Today’s guest contributor is Dr. Colleen Sheehan of Arizona State University. Dr. Sheehan reminds us that there is much political sense and a great deal of civic sensibility found in the novels of Jane Austen. Sheehan seems comfortable suggesting that Austen has more political insights than the vast majority of today’s pundits–if only they would take up the novels and read.
In Northanger Abbey, Jane Austen said that “from politics, it was an easy step to silence.”
This line from Northanger Abbey is as true today as it was in Jane Austen’s time. People tend to feel uncomfortable and clam up when topics like politics and religion are introduced in social settings. It is easier to stay quiet and hope the topic will pass without confrontation or dispute.
But Jane Austen is all about challenging each of us to confront our own beliefs about right and wrong, just and unjust, good and bad.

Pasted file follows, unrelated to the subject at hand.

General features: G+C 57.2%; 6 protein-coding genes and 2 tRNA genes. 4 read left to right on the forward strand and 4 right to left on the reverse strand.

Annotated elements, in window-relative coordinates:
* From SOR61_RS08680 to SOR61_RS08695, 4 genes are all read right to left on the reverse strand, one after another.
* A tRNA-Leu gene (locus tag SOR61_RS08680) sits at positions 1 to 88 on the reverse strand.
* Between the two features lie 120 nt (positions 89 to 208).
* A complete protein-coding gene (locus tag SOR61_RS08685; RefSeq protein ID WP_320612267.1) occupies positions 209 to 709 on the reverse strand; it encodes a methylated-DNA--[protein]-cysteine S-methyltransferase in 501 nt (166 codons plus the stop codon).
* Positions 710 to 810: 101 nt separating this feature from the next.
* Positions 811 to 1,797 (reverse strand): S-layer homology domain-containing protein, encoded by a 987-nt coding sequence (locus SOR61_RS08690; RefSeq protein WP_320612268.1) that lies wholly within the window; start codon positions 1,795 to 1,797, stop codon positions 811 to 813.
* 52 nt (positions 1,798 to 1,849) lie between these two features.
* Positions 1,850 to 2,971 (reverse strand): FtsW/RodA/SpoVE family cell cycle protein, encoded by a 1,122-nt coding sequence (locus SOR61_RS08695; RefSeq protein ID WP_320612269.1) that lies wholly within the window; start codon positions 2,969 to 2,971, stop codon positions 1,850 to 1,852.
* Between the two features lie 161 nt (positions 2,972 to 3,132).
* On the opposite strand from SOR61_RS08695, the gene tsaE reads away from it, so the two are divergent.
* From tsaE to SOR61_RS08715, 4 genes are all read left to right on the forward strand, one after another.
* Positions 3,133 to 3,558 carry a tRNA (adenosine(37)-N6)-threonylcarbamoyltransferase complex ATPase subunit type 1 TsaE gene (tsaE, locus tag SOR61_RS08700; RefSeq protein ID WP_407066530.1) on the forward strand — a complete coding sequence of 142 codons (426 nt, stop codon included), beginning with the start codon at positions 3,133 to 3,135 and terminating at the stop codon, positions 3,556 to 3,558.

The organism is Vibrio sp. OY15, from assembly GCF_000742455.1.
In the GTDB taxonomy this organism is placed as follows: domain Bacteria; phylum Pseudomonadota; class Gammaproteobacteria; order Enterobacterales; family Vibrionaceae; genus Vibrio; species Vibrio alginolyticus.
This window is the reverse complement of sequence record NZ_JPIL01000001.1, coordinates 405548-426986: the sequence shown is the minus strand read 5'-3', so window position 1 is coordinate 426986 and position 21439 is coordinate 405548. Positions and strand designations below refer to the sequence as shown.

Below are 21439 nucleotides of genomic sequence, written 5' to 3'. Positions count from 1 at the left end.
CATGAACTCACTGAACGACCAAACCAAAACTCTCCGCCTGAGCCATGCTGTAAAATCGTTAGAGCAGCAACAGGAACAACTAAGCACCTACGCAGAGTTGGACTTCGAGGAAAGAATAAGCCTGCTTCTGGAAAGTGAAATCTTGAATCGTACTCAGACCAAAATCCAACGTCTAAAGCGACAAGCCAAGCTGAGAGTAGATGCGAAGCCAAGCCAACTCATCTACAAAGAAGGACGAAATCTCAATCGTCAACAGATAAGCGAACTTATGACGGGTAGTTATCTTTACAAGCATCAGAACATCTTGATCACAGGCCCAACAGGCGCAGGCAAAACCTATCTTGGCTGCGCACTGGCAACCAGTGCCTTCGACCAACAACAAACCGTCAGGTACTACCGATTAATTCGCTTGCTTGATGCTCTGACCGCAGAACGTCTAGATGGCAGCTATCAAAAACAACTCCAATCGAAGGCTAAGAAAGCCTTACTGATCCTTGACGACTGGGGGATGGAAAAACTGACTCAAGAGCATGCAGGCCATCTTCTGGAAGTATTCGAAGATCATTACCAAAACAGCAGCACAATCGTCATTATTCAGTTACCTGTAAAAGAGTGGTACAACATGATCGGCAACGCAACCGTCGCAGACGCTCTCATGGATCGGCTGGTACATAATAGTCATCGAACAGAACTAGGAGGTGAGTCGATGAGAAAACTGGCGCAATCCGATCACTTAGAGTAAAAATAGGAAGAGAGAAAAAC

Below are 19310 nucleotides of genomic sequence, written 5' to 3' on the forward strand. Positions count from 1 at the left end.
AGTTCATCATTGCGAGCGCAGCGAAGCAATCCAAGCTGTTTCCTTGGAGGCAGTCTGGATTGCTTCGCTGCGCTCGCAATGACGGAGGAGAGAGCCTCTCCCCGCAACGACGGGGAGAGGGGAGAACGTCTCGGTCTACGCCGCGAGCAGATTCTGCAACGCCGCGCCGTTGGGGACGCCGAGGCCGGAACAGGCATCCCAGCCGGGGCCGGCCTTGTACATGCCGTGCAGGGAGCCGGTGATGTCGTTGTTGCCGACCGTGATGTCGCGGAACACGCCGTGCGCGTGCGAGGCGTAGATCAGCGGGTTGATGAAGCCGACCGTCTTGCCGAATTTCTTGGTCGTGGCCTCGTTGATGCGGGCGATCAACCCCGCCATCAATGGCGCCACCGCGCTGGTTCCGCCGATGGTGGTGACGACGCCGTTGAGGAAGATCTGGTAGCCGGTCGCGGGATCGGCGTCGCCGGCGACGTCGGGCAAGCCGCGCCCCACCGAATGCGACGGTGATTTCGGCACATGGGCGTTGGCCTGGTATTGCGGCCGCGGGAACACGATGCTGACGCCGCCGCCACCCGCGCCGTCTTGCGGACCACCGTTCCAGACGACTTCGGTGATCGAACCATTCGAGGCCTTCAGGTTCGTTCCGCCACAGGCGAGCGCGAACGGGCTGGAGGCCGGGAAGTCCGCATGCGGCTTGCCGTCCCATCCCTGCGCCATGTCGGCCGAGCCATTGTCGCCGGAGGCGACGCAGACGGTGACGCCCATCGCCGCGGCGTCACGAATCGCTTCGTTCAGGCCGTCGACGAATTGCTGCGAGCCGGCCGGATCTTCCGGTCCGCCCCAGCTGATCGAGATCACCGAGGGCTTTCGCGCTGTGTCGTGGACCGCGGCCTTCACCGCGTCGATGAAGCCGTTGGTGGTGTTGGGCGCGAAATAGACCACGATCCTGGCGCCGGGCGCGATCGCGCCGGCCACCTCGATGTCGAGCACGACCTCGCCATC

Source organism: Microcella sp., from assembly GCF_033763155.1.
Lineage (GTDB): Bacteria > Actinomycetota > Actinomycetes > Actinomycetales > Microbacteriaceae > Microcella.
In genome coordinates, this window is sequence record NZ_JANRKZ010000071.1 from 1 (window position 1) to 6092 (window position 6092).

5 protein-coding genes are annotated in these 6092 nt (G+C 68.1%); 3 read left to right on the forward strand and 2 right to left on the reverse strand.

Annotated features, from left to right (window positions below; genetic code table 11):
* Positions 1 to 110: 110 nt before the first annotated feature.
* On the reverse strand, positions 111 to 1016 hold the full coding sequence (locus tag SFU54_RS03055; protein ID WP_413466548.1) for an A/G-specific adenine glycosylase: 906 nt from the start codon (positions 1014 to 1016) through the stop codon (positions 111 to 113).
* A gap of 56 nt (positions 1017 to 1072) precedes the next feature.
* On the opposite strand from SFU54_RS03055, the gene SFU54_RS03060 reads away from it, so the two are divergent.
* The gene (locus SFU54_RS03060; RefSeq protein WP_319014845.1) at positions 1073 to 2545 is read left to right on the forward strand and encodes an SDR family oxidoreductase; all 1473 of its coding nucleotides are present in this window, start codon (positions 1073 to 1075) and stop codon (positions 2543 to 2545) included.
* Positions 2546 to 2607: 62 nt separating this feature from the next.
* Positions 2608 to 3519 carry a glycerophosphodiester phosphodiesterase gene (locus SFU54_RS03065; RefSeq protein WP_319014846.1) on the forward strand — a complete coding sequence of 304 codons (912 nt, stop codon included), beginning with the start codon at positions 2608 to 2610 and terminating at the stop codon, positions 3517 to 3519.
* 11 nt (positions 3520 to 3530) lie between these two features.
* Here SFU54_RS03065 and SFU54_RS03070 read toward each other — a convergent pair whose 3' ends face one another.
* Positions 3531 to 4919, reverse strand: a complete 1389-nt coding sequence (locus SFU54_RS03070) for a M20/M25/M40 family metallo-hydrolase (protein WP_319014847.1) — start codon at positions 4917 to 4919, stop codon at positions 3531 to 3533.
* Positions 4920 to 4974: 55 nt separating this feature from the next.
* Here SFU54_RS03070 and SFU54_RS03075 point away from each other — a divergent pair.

Her novels are full of characters who make these judgments. As readers, we too are challenged to make these judgments for ourselves, as soundly and fairly as we possibly can.
These questions form the core of politics, about how human beings should live their lives and treat one another.
In her novels Austen displays “the most thorough knowledge of human nature” by way of “the liveliest effusions of wit and humor” conveyed in “the best chosen language.”
She shows us human excellence and failing, human decency and wickedness, human happiness and misery – knowledge indispensable to those who envision themselves practitioners of the art of politics.
Colleen Sheehan is Director of Graduate Studies, School of Civic & Economic Thought and Leadership (SCETL) at Arizona State University. Beginning Fall 2020, SCETL is launching its new M.A. Program in Classical Liberal Education and Leadership.